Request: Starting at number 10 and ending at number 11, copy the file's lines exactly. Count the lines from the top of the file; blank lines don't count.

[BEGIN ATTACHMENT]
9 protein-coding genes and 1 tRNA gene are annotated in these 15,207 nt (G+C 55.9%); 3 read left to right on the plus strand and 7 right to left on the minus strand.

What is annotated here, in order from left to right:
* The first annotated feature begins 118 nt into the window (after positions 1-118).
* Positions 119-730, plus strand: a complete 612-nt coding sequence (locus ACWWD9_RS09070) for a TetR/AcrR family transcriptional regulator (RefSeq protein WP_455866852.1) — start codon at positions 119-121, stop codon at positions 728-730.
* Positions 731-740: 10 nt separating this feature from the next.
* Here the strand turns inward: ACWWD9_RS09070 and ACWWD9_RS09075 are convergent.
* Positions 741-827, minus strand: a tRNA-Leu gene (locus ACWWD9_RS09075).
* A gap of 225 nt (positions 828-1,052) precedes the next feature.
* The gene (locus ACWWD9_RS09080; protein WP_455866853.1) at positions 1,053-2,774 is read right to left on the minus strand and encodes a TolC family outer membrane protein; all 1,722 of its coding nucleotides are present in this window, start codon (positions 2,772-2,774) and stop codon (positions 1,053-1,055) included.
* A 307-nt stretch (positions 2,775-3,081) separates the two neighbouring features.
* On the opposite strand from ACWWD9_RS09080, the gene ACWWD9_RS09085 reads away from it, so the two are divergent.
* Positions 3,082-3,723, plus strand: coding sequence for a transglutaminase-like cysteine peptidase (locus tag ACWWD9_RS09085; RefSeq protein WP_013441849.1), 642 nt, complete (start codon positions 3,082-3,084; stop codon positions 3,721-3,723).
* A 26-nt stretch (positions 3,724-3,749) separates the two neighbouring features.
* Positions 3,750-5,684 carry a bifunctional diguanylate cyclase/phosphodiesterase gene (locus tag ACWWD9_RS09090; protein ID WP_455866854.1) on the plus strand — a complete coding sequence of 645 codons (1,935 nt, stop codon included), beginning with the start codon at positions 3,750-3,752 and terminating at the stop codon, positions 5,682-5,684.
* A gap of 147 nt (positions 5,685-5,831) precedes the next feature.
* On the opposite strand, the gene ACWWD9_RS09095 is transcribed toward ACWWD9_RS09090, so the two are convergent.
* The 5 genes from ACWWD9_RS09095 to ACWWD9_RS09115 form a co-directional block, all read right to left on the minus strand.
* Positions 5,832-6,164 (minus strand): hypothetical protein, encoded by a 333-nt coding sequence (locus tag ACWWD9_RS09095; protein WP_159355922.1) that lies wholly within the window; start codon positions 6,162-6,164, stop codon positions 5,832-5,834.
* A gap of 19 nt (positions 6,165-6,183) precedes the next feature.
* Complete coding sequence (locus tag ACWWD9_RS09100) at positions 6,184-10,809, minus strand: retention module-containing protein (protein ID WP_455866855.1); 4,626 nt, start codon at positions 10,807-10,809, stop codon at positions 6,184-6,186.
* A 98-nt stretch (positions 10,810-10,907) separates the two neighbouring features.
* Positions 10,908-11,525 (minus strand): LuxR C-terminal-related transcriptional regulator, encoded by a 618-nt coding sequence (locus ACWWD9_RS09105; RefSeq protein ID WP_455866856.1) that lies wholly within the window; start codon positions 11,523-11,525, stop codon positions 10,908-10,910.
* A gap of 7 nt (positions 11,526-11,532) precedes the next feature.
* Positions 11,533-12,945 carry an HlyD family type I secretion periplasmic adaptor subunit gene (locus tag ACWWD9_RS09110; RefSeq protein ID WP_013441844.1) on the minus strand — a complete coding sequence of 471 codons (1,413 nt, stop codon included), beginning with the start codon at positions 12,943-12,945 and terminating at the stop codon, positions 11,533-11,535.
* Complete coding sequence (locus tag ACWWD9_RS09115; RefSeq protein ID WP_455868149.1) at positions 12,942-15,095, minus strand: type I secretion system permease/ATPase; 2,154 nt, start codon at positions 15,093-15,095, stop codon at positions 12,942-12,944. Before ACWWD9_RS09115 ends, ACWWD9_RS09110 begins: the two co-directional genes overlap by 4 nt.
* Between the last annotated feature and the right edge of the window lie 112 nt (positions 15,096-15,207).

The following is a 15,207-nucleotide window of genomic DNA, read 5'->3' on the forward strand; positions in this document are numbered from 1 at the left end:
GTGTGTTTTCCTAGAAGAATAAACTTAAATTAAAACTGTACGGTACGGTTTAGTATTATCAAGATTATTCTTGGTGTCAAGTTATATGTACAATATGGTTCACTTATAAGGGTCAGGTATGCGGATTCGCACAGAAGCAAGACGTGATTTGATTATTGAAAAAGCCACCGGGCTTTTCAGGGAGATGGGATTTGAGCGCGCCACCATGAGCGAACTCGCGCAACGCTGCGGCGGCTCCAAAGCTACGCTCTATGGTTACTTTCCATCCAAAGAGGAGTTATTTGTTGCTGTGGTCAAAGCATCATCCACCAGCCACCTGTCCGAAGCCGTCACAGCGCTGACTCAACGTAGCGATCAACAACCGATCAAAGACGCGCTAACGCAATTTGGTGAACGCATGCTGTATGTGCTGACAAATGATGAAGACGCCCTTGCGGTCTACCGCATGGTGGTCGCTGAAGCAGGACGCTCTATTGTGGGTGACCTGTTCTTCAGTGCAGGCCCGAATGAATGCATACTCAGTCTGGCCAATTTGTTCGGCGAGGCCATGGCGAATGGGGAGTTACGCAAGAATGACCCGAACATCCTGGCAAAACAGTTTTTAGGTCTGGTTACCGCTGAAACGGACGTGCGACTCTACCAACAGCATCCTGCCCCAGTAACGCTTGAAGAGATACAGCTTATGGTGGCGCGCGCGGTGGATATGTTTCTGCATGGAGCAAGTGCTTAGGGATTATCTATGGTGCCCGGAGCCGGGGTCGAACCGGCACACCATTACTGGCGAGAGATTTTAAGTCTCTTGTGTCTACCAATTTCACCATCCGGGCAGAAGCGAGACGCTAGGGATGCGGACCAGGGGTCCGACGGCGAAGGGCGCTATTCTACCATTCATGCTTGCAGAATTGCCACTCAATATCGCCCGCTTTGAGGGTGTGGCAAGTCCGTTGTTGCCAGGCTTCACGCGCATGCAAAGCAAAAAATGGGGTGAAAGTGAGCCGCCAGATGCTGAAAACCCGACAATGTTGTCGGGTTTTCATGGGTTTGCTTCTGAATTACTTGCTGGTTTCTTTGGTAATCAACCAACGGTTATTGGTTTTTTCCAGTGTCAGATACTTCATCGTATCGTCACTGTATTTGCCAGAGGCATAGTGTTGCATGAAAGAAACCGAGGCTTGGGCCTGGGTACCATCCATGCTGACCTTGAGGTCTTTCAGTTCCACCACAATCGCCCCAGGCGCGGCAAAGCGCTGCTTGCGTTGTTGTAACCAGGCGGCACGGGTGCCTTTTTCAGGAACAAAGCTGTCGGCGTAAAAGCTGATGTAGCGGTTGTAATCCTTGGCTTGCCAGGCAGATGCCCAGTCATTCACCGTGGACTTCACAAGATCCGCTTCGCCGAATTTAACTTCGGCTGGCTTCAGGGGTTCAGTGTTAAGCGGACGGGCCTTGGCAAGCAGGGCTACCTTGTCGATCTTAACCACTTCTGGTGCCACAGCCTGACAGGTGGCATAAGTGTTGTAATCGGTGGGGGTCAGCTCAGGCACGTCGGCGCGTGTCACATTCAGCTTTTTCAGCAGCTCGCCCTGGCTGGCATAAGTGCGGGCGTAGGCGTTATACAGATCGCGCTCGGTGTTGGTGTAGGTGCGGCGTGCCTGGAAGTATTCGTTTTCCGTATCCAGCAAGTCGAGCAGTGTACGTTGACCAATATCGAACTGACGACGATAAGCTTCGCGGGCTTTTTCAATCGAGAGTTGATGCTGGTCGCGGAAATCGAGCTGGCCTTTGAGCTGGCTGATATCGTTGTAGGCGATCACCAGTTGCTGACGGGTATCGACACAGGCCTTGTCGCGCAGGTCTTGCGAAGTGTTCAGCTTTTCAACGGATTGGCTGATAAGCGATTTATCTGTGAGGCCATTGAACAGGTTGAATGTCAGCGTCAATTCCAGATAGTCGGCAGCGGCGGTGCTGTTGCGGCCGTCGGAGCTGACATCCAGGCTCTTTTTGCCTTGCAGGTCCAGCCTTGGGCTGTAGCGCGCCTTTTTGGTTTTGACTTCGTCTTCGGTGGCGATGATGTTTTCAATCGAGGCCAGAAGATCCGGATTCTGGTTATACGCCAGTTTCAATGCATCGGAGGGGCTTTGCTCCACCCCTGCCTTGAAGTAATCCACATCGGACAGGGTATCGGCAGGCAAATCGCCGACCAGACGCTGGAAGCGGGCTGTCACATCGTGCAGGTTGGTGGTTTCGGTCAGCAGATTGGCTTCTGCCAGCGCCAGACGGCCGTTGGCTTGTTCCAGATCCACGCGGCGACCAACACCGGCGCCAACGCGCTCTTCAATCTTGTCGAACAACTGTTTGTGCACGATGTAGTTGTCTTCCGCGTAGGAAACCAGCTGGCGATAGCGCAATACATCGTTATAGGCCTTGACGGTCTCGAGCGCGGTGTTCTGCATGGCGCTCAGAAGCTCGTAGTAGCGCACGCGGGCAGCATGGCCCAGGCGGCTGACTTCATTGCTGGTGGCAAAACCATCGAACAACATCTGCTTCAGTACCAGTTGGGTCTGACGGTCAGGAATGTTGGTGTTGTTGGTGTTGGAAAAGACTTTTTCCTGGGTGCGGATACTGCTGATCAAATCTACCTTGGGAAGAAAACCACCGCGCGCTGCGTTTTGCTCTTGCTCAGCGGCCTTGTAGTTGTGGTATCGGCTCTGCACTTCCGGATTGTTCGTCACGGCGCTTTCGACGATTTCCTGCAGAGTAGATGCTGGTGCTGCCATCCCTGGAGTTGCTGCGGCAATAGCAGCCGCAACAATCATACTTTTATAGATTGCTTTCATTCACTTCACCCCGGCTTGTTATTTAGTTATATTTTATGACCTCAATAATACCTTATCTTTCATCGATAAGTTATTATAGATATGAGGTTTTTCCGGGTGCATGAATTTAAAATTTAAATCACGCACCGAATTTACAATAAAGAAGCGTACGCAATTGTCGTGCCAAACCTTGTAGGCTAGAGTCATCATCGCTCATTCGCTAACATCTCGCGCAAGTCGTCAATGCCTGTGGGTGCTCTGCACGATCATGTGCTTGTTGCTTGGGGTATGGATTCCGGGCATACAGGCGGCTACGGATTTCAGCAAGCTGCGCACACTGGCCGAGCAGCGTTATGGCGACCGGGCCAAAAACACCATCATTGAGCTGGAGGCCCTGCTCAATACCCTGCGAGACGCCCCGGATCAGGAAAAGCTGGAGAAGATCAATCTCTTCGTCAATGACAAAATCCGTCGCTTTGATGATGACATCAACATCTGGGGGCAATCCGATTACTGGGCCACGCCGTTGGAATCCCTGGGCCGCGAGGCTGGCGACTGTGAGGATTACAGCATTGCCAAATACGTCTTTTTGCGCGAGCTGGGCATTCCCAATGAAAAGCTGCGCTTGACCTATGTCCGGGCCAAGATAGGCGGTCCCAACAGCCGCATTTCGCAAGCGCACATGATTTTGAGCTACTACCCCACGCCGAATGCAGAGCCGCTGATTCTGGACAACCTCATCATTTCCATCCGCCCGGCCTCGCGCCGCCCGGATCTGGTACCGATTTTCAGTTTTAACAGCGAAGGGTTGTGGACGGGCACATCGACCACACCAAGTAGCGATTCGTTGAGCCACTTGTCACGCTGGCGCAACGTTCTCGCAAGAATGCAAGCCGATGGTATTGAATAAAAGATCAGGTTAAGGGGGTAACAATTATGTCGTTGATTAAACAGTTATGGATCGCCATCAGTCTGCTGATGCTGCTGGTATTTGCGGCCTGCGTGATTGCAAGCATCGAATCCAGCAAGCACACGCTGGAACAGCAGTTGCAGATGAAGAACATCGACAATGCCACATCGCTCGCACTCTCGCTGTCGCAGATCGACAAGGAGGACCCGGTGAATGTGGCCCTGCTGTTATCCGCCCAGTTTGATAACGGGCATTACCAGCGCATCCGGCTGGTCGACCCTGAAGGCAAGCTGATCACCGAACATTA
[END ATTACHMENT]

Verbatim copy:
* A 307-nt stretch (positions 2,775-3,081) separates the two neighbouring features.
* On the opposite strand from ACWWD9_RS09080, the gene ACWWD9_RS09085 reads away from it, so the two are divergent.